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On Earth, massive chasm would reach between Detroit, New York City, and Washington, D.C.

Science

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Chicxulub, Chicxulub crater, Asteroids, Rocks, Gulf Of Mexico, Dinosaurs, Craters, peak ring, Drilling, Science, Magnetism, Magnetic, Rutgers, Rutgers University, RU, New Jersey, NJ, Habitat, Biosphere, Organisms, Earth, Environment, Crust, Planets, Solar System, MARS, Martian, Hydrothermal, Imperial College London, LIFE, core, granite, porosity, Water, Fossils, European Co

Asteroid Impacts Could Create Habitats for Life

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An international team of 38 scientists, including Rutgers’ Sonia Tikoo, has shown how large asteroid impacts deform rocks and possibly create habitats for early life on Earth and elsewhere.

Science

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Cracked, Frozen and Tipped Over: New Clues From Pluto's Past

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Sputnik Planitia, a 1,000-kilometer-wide basin within the iconic heart-shaped region observed on Pluto's surface, could be in its present location because accumulation of ice made the dwarf planet roll over, creating cracks and tensions in the crust that point toward the presence of a subsurface ocean.

Science

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Laurent Pueyo, Outstanding Young Scientist Award, Maryland Academy of Sciences, Maryland Science Center, Space Telescope Science Institute, Stsci, Extrasolar Planets, imaging instrumentation, advanced data analysis methods, James Webb Space Telescope, NASA, Exoplanets, chronographic imaging

Dr. Laurent Pueyo Receives 2016 Outstanding Young Scientist Award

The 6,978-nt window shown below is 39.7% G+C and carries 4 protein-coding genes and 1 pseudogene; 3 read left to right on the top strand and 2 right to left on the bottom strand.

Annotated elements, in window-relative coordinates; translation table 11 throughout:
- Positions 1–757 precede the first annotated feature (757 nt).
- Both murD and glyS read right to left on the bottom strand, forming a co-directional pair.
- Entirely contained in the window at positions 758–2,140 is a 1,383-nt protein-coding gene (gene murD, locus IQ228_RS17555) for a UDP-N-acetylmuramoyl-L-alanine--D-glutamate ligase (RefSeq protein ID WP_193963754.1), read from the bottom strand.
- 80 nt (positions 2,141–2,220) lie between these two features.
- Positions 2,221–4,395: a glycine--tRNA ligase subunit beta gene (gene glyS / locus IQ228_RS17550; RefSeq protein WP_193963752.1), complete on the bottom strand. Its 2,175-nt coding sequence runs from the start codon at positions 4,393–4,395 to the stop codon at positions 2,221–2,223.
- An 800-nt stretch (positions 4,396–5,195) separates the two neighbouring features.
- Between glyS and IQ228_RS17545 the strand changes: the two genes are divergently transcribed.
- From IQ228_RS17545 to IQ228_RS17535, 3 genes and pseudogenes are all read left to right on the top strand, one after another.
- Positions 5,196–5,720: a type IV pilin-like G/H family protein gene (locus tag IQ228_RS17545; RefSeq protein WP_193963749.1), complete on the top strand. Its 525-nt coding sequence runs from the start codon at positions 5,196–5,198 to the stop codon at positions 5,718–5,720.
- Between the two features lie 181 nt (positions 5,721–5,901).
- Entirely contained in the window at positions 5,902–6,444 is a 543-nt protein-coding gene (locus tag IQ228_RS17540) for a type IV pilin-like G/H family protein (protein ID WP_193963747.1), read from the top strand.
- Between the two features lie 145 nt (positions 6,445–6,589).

The Maryland Academy of Sciences has selected Dr. Laurent Pueyo of the Space Telescope Science Institute (STScI) in Baltimore, Maryland, as the recipient of the 2016 Outstanding Young Scientist award. He will receive the award in a ceremony today (Nov. 16) at the Maryland Science Center, located in Baltimore's Inner Harbor.

Science

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Magellan, Global, Telescope, Appointment

Walter E. Massey, Taft Armandroff to Lead Giant Magellan Telescope Board

The Giant Magellan Telescope Organization on Nov. 16 announced the appointment of Walter E. Massey and Taft Armandroff to the positions of board chair and vice chair, respectively.

Life

Education

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Rensselaer Polytechnic Institute, , The New Polytechnic at Rensselaer , Unity Underylying Diversity , Office of the First-Year Experience , Office of Student Success , School of Science at Rensselaer , School of Engineering at Rensselaer , Howard Hughes Medical Institute Grant , HHMI, stem, Mentorship, NASA, Dr. Guion S. Bluford

Freefall: Flying in Space

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As a mission specialist aboard the space shuttle Challenger in 1983, Dr. Guion S.Bluford became the first African-American to travel into space. He was also the first African-American to return to space for a second, third, and fourth time. Bluford will deliver a lecture titled “Freefall: Flying in Space,” on the Rensselaer Polytechnic Institute campus on Wednesday, Nov.16. The event, hosted by the School of Science and the Student Success office, will be held in the Curtis R. Priem Experimental Media and Performing Arts Center (EMPAC) Concert Hall, beginning at 7 p.m. The event is open to members of the Rensselaer campus and local community.

Science